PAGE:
1. Mometasone furoate (Elocom): safe and "FDA" approved for use in children.

  2. Hydrocortisone, Eumovate ointment , cream and lotion .

  3. Fluorinated steroids: more potent but more expensive than hydrocortisone.

      Different types of fluorinated steroids available are:

  • Lococorten ( fluoromethasone) ointment , cream and lotion or in combination with salicylic acid, tar or vioform.

  • Betamethasone valerate (Betnovate ointment , cream and scalp lotion). Celestoderm ointment and cream. These preparations may be available in combination with antibiotic; Gentamycin; Celestoderm with Garamycin for infected eczematized lesions.

  • Betamethasone dipropionate (Diprosone, ointment, cream and lotion)

  • Dexamethasone: this is available as (Decodron cream) or in combination with antibiotic (Decoderm compound) or with antibacterial antifungal (Decoderm trivalent), spray, ophthalmic), or combined with salicylic acid (Salidecoderm ointment).

  • Triamcinolone (Arsticort ointment and cream).

  • Kenalog (ointment, cream, lotion, orabase for mouth lesions)

Dermovate (Colbetasol) ointment, cream and lotion. This is one of the most potent topical steroid. Dermovate should not in any way be applied to the skin of infants, young children, to the face or delicate skin of the crural areas.


1- Pufexamac : This an effective and safe topical nonsteroidal preperation especially in the pediatric age.


* Atopic dermatitis

* insect bites and papular urticaria

* All types of irritant skin conditions.

* photo-toxic and photo-allergic reactions.

*Burns and sun burn .

* Drug reactions.

* After laser surgery especially skin resurfacing which minimizes erythema and enhances rappid healing.

This drug can replace corticosteroid topical medication in most of skin problem but with safer ,cheaper and almost without any side effects wether locally or systemic.

Pufexamac is available in the market as " Droxaryl cream or Parfenac cream. The cream is available also in combination with antifungal preperation and available in the market as"Flogocid".This is very effective in diaper dermatitis and other irritant skin problems mainly in infants.

2-   Immunomodulating agents

There is a continual search in dermatology for more selective anti-inflammatory drugs to replace broad spectrum steroids. Tacrolimus (FK506), which is related to cyclosporin, is a powerful immune suppressor that was introduced to reduce organ transplant rejection. Like cyclosporin, it has been used systemically to treat psoriasis, atopic dermatitis, and pyoderma gangrenosum. 

Unlike cyclosporin, tacrolimus seems to be effective when applied topically. Initial open trials suggest that over 90% of children and adults rapidly achieve at least good improvement of atopic dermatitis. There is no systemic accumulation. Adverse effects occur in about half but are transient and are predominantly burning and erythema at the application site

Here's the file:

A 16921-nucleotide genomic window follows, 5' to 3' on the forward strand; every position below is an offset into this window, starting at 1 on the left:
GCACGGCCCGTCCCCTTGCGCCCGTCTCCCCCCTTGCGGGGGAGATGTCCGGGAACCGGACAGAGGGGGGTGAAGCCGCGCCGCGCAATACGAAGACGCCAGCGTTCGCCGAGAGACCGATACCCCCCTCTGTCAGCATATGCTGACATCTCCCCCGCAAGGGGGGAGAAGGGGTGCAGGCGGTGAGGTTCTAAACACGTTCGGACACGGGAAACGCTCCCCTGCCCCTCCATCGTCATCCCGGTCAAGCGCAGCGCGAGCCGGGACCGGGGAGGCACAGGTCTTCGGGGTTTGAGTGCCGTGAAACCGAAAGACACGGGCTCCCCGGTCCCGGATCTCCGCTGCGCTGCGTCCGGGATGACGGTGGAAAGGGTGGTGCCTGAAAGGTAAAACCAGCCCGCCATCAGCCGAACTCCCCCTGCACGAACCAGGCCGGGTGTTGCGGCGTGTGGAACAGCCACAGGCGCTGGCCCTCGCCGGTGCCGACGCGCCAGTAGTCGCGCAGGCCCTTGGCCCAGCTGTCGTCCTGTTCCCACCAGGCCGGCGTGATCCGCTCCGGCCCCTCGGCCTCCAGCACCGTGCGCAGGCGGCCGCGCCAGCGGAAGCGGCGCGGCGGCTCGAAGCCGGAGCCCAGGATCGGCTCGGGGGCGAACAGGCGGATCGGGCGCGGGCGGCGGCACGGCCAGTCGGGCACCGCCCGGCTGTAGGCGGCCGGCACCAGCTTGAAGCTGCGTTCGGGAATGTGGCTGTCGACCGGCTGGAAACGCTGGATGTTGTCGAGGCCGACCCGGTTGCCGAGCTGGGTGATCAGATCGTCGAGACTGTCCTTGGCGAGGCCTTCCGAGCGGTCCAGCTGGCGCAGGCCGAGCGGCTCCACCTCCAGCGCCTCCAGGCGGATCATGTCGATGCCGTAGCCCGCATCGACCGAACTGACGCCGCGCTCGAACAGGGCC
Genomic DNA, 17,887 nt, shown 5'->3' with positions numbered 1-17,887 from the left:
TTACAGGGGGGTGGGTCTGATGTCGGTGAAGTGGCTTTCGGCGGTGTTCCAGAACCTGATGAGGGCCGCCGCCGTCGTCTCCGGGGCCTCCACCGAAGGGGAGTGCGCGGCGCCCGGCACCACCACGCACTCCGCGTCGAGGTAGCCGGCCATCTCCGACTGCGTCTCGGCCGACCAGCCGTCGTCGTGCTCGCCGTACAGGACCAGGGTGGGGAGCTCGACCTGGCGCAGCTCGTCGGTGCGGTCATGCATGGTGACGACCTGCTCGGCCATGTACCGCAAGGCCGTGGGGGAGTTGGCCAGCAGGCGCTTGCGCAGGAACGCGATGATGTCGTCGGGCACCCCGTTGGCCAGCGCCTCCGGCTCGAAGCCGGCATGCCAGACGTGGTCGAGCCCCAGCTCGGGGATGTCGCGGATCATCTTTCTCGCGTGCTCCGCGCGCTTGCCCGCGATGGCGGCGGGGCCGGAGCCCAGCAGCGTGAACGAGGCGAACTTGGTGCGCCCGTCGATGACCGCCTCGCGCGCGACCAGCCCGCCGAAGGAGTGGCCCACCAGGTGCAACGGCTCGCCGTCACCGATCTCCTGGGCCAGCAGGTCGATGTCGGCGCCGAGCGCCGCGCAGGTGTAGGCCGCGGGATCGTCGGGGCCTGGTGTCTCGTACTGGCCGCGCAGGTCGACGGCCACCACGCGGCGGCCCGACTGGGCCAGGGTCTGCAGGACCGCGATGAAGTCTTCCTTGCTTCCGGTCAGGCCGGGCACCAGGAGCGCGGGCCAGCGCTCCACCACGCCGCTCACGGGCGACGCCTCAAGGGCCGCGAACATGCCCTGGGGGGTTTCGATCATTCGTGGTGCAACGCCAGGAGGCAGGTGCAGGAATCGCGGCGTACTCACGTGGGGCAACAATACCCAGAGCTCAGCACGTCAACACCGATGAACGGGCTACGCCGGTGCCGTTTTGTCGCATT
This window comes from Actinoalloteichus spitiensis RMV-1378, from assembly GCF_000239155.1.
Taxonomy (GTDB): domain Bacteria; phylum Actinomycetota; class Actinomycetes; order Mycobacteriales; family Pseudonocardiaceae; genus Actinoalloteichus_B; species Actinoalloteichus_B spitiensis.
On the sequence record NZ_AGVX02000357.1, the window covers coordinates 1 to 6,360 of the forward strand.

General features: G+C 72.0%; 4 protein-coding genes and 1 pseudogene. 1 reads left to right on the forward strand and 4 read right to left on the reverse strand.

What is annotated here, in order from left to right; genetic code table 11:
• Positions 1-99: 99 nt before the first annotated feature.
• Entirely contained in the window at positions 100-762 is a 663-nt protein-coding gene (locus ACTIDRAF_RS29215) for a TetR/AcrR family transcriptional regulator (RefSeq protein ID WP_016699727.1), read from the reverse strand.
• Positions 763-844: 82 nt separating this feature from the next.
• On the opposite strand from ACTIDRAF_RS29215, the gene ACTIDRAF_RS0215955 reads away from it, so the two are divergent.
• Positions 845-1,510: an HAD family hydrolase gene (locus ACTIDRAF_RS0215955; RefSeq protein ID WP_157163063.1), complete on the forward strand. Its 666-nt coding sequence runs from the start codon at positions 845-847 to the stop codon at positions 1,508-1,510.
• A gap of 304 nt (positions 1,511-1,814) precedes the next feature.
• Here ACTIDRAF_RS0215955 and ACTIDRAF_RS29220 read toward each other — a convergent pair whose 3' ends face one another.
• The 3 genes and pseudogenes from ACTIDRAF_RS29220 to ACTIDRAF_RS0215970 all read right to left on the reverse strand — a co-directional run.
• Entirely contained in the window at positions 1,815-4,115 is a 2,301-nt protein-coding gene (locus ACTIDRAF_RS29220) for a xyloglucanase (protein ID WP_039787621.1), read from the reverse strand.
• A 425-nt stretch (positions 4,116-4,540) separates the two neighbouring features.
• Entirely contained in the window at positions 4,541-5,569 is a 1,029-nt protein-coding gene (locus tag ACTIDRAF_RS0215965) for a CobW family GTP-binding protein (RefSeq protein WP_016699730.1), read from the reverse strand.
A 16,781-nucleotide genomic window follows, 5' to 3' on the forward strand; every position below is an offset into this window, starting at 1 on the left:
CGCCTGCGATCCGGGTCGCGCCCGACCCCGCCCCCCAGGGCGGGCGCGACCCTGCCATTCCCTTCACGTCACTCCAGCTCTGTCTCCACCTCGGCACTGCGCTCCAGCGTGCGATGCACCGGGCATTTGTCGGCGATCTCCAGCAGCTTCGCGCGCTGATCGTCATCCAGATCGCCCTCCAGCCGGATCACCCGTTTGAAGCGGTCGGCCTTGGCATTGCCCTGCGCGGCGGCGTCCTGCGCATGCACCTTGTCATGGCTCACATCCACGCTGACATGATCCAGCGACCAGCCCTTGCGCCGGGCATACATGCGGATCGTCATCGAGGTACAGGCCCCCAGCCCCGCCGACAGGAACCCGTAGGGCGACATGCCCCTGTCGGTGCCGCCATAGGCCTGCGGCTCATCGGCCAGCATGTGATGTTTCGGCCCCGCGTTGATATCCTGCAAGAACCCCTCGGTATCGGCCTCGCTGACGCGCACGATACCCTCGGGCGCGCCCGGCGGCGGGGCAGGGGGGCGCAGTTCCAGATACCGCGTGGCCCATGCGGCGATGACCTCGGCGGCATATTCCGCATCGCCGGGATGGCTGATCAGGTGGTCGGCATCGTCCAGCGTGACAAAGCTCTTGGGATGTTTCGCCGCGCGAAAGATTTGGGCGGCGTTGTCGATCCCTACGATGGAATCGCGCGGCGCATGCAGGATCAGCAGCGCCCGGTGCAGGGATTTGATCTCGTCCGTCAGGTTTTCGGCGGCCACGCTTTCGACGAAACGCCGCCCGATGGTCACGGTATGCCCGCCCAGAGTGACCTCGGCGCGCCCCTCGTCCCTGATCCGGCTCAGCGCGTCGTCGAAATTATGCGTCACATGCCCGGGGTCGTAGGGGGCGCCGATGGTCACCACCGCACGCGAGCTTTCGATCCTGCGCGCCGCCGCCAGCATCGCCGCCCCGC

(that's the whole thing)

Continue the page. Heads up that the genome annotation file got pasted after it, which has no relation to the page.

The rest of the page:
Tacrolimus (Protopic cream): is a non-steroid topical preperation .This is safe and effective in eczematous skin condition mainly atopic dermatitis.The drug prooved recently to be effective in vitilligo.Tacrolimus ointment is a steroid-free topical immunomodulator developed for the treatment of atopic dermatitis, a common, chronic inflammatory skin disease. By inhibiting T-cell activation and cytokine production, topically applied tacrolimus modulates inflammatory responses in the skin. Numerous clinical trials have shown that it is effective and well tolerated for the treatment of atopic dermatitis, its licensed indication. In addition, numerous publications suggest that tacrolimus ointment may provide effective treatment for a variety of other inflammatory skin disorders, many of which are very difficult to manage with standard therapy.


Hairy areas such as the scalp should be treated by lotion preparations, which are easily washed, non-sticky and cosmetically more acceptable.



Lococorten lotion

Locoid scalp application

Betnovate scalp application

Diprosalic lotion (Diprosone & Salicylic acid)

Dermovate for scalp applications.

These preparations can be easily washed by normal shampoos. In certain lesions such as psoriasis and seborrheic dermatitis we use tar shampoos, which are more effective and can act as an additional remedy to the scalp lesion.

Steroid lotions can be used twice weekly or once daily according to the strength of the steroid in the lotion, age of the patient and the type of the lesion to be treated.

Steroid lotions should be also used cautiously and should not  reach the eyes. The same precautions for other steroid preparations should be considered.



  • Aggravates viral, bacterial or fungal skin infections.

  • Potent steroids may cause exacerbation of the skin lesion, or exacerbates existing systemic diseases such as diabetes and hypertension.